Jean Lanvin at the Metropolitan Museum of Art

Robe de style, 1924–25
Jeanne Lanvin (French, 1867–1946)
Ivory and black silk taffeta trimmed with pink and black silk velvet rosettes
Gift of Mrs. W. R. Grace, 1956 (C.I.56.49.1)

High art as well as haute couture have often been erroneously associated with the sovereign disposition. But haute couture has also been conditioned on the relationship between couture ideas and the will of the client. A client seeking a demure profile might ask for a particular décolletage treatment, while another might demand an alternative. A designer would allow variation only in modules, but a couture garment often becomes a synergy of client and couturier.

Evening ensemble, ca. 1934
Jeanne Lanvin (French, 1867–1946)
Black silk taffeta with metal plaques
Gift of Miriam W. Coletti, 1993 (1993.423.1a,b)

Lanvin’s evening bolero resembles the tubular construction of the kimono and its sleeves. However, Lanvin modifies her simulation by radically cropping the kimono’s parts. The three-diamond shape (the diamonds are superimposed on one another) composed of metal plaques is an allusion to the mon, a Japanese clan insignia.

Evening jacket, 1936–37
Jeanne Lanvin (French, 1867–1946)
Silver lamé with black fox trim
Gift of Mrs. Leon L. Roos, 1966 (C.I.66.58.1)

By the 1930s, the sleek silhouette of the cheongsam had come to represent a moderne Orientalism. But the fantasy of Genghis Khan and his Mongol warriors and the feudal extravagance of the Qing court under Cixi, the last dowager empress, provided opportunities for more dramatic manifestations of a Chinese style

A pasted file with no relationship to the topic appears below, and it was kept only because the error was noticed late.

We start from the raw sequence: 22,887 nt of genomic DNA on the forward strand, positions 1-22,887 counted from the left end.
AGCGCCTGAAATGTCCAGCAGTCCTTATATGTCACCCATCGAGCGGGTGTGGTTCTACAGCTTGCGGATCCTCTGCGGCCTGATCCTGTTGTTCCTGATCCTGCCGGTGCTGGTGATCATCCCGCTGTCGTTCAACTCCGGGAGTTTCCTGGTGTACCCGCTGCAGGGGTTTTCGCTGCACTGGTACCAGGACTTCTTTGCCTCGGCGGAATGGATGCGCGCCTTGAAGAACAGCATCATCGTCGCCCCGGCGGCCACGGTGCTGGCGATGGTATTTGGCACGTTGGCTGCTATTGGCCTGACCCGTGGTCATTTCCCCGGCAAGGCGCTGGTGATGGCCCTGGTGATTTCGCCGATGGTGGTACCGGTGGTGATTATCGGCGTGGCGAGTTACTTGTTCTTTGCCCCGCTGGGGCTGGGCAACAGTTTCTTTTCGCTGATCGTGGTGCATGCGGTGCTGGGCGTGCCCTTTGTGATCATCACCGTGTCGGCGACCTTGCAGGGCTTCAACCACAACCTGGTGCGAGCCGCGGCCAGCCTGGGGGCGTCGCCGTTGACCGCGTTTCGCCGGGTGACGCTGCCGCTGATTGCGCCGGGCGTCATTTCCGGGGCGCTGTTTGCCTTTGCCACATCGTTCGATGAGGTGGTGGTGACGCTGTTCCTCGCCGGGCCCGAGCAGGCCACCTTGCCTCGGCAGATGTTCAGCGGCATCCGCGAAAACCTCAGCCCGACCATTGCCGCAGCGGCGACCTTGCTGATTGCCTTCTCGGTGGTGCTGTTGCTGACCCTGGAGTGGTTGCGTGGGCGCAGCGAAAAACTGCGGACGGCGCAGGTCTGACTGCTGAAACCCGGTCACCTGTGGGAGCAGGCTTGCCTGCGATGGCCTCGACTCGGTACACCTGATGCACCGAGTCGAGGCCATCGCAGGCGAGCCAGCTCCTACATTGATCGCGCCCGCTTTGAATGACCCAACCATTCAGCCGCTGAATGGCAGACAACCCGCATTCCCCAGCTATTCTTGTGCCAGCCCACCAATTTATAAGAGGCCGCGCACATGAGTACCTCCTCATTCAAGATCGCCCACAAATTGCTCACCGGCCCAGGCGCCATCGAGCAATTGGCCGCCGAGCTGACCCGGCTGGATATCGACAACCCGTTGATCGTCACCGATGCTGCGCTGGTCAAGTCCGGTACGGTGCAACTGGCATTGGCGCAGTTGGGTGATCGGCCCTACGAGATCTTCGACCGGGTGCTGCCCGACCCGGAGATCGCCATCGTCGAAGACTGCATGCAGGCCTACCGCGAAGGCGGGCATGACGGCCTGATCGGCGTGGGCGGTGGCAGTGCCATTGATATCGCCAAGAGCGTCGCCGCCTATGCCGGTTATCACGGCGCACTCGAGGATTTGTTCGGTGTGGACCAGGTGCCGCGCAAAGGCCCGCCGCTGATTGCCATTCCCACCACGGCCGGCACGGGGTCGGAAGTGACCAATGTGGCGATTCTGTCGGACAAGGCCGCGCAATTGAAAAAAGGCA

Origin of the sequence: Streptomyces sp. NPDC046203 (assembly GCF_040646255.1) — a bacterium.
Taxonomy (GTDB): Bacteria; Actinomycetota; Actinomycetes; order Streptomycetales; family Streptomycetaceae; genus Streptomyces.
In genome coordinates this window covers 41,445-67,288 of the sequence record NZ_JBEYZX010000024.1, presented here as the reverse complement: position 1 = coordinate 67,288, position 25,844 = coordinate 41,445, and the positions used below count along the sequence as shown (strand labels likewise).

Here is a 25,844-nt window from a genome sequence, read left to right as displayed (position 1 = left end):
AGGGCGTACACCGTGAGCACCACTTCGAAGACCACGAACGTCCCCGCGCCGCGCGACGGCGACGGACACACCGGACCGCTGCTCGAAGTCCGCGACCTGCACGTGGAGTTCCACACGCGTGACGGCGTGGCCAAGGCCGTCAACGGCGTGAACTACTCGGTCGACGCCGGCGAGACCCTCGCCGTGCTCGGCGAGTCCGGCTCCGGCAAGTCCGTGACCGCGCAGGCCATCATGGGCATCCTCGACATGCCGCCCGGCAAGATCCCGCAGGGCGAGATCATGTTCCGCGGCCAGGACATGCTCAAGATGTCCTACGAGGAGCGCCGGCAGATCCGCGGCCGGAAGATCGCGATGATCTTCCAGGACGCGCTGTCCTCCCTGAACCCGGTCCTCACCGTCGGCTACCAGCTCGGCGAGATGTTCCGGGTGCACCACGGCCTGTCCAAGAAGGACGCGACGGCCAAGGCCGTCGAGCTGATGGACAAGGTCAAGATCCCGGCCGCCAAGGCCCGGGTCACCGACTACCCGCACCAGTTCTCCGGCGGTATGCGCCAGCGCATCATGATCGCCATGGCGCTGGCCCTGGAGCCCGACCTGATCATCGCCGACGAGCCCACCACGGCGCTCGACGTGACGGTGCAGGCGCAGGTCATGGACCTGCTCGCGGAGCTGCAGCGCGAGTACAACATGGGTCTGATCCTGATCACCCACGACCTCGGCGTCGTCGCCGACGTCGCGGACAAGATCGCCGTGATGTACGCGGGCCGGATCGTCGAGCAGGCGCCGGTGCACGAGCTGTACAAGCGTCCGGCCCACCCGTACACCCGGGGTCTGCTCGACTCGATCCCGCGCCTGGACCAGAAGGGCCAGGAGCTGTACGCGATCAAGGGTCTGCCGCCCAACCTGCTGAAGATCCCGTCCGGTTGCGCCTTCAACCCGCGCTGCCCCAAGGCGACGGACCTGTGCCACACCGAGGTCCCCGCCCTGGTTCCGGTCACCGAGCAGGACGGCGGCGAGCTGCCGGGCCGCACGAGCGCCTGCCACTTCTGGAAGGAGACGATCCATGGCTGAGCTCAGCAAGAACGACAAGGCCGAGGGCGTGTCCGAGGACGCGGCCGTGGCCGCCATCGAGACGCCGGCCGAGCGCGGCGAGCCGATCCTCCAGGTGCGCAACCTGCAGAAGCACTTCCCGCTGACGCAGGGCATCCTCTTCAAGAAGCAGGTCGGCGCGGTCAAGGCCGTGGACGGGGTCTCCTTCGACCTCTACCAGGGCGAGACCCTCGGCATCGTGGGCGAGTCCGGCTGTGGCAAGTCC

Evening dress, 1939
Jeanne Lanvin (French, 1867–1946)
Steel-gray silk taffeta embroidered with metallic sequins and pink beads

Gift of Mrs. Harrison Williams, Lady Mendl, and Mrs. Ector Munn, 1946 (C.I.46.4.18a,b)

This “Cyclone” evening dress by Jeanne Lanvin was worn by her daughter, the comtesse Jeanne de Polignac. According to Bettina Ballard, she was a “soft beauty” who belonged more to the intimacy of the private salon than to public places of entertainment. Lanvin’s spectacular creation was featured in the Museum’s exhibition Blithe Spirit: The Windsor Set (2002), and had not been shown in New York since its debut in 1940.


About jackikellum

Jacki Kellum is a Fine Artist, a Designer, and also a writer. For one of her graduate programs, she wrote her thesis on William Blake. Like Blake, much of Kellum's work is about childhood and lost innocence. Also like Blake, Kellum strives to both write and illustrate her work. .
This entry was posted in 50 Fashion Designers You Should Know, Jean Lanvin, Le Colis de Trianon=Versailles, Metropolitan Museum Costume Institute and tagged , , , , . Bookmark the permalink.

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